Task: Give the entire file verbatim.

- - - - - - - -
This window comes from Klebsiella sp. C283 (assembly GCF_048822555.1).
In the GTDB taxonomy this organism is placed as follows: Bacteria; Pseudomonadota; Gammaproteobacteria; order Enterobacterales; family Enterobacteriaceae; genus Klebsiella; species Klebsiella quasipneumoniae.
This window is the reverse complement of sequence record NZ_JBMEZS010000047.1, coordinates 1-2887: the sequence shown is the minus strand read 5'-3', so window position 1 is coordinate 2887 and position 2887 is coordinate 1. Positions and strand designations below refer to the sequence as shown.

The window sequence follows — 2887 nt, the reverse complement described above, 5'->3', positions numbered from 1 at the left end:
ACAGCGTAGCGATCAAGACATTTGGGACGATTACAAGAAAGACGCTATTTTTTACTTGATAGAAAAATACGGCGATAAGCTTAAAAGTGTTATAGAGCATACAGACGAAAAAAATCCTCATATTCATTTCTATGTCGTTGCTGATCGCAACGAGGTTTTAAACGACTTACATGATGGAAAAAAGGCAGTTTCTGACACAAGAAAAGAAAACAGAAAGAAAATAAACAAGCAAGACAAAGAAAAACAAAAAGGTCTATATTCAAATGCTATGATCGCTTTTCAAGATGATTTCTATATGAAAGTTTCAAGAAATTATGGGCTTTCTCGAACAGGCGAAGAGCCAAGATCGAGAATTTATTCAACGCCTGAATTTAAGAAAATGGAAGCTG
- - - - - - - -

This window comes from Klebsiella sp. C283 (assembly GCF_048822555.1).
In the GTDB taxonomy this organism is placed as follows: Bacteria; Pseudomonadota; Gammaproteobacteria; order Enterobacterales; family Enterobacteriaceae; genus Klebsiella; species Klebsiella quasipneumoniae.
This window is the reverse complement of sequence record NZ_JBMEZS010000047.1, coordinates 1-2887: the sequence shown is the minus strand read 5'-3', so window position 1 is coordinate 2887 and position 2887 is coordinate 1. Positions and strand designations below refer to the sequence as shown.

The window sequence follows — 2887 nt, the reverse complement described above, 5'->3', positions numbered from 1 at the left end:
ACAGCGTAGCGATCAAGACATTTGGGACGATTACAAGAAAGACGCTATTTTTTACTTGATAGAAAAATACGGCGATAAGCTTAAAAGTGTTATAGAGCATACAGACGAAAAAAATCCTCATATTCATTTCTATGTCGTTGCTGATCGCAACGAGGTTTTAAACGACTTACATGATGGAAAAAAGGCAGTTTCTGACACAAGAAAAGAAAACAGAAAGAAAATAAACAAGCAAGACAAAGAAAAACAAAAAGGTCTATATTCAAATGCTATGATCGCTTTTCAAGATGATTTCTATATGAAAGTTTCAAGAAATTATGGGCTTTCTCGAACAGGCGAAGAGCCAAGATCGAGAATTTATTCAACGCCTGAATTTAAGAAAATGGAAGCTG